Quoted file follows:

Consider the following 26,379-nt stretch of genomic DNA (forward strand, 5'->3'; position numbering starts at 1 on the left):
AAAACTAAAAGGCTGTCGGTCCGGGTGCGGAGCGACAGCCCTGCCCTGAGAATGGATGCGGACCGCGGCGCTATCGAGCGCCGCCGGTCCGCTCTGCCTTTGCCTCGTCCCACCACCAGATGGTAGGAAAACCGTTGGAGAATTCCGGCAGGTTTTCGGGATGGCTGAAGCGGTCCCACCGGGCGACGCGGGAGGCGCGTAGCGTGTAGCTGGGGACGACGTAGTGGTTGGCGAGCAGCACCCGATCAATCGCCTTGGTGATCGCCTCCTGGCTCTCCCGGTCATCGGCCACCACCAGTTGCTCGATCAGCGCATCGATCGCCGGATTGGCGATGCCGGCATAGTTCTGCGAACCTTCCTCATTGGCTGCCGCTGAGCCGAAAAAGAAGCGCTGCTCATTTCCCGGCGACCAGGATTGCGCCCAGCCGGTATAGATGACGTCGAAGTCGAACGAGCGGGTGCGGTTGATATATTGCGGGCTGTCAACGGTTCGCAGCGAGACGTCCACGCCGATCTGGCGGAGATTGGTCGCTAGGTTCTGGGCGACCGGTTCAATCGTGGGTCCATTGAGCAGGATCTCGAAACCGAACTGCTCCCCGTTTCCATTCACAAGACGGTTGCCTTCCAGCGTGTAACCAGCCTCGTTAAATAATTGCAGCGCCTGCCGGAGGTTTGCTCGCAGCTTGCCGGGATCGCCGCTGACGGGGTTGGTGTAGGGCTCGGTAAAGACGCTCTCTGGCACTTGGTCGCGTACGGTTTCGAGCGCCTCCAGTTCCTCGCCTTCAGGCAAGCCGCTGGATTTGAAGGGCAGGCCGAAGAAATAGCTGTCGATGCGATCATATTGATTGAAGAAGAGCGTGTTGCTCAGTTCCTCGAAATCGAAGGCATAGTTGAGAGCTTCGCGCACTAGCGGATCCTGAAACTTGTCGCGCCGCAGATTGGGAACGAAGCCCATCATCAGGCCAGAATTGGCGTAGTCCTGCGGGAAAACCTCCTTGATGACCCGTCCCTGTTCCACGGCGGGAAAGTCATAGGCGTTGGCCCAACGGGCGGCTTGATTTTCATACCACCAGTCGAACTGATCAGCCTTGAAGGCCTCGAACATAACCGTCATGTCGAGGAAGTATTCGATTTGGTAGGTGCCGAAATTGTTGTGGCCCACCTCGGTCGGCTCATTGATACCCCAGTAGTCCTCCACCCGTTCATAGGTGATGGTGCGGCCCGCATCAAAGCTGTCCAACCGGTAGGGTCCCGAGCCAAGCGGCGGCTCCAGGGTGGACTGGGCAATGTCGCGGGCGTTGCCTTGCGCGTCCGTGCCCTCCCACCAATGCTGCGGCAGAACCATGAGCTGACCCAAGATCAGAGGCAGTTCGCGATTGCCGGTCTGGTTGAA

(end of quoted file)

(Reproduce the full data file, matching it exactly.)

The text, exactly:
Consider the following 26,379-nt stretch of genomic DNA (forward strand, 5'->3'; position numbering starts at 1 on the left):
AAAACTAAAAGGCTGTCGGTCCGGGTGCGGAGCGACAGCCCTGCCCTGAGAATGGATGCGGACCGCGGCGCTATCGAGCGCCGCCGGTCCGCTCTGCCTTTGCCTCGTCCCACCACCAGATGGTAGGAAAACCGTTGGAGAATTCCGGCAGGTTTTCGGGATGGCTGAAGCGGTCCCACCGGGCGACGCGGGAGGCGCGTAGCGTGTAGCTGGGGACGACGTAGTGGTTGGCGAGCAGCACCCGATCAATCGCCTTGGTGATCGCCTCCTGGCTCTCCCGGTCATCGGCCACCACCAGTTGCTCGATCAGCGCATCGATCGCCGGATTGGCGATGCCGGCATAGTTCTGCGAACCTTCCTCATTGGCTGCCGCTGAGCCGAAAAAGAAGCGCTGCTCATTTCCCGGCGACCAGGATTGCGCCCAGCCGGTATAGATGACGTCGAAGTCGAACGAGCGGGTGCGGTTGATATATTGCGGGCTGTCAACGGTTCGCAGCGAGACGTCCACGCCGATCTGGCGGAGATTGGTCGCTAGGTTCTGGGCGACCGGTTCAATCGTGGGTCCATTGAGCAGGATCTCGAAACCGAACTGCTCCCCGTTTCCATTCACAAGACGGTTGCCTTCCAGCGTGTAACCAGCCTCGTTAAATAATTGCAGCGCCTGCCGGAGGTTTGCTCGCAGCTTGCCGGGATCGCCGCTGACGGGGTTGGTGTAGGGCTCGGTAAAGACGCTCTCTGGCACTTGGTCGCGTACGGTTTCGAGCGCCTCCAGTTCCTCGCCTTCAGGCAAGCCGCTGGATTTGAAGGGCAGGCCGAAGAAATAGCTGTCGATGCGATCATATTGATTGAAGAAGAGCGTGTTGCTCAGTTCCTCGAAATCGAAGGCATAGTTGAGAGCTTCGCGCACTAGCGGATCCTGAAACTTGTCGCGCCGCAGATTGGGAACGAAGCCCATCATCAGGCCAGAATTGGCGTAGTCCTGCGGGAAAACCTCCTTGATGACCCGTCCCTGTTCCACGGCGGGAAAGTCATAGGCGTTGGCCCAACGGGCGGCTTGATTTTCATACCACCAGTCGAACTGATCAGCCTTGAAGGCCTCGAACATAACCGTCATGTCGAGGAAGTATTCGATTTGGTAGGTGCCGAAATTGTTGTGGCCCACCTCGGTCGGCTCATTGATACCCCAGTAGTCCTCCACCCGTTCATAGGTGATGGTGCGGCCCGCATCAAAGCTGTCCAACCGGTAGGGTCCCGAGCCAAGCGGCGGCTCCAGGGTGGACTGGGCAATGTCGCGGGCGTTGCCTTGCGCGTCCGTGCCCTCCCACCAATGCTGCGGCAGAACCATGAGCTGACCCAAGATCAGAGGCAGTTCGCGATTGCCGGTCTGGTTGAA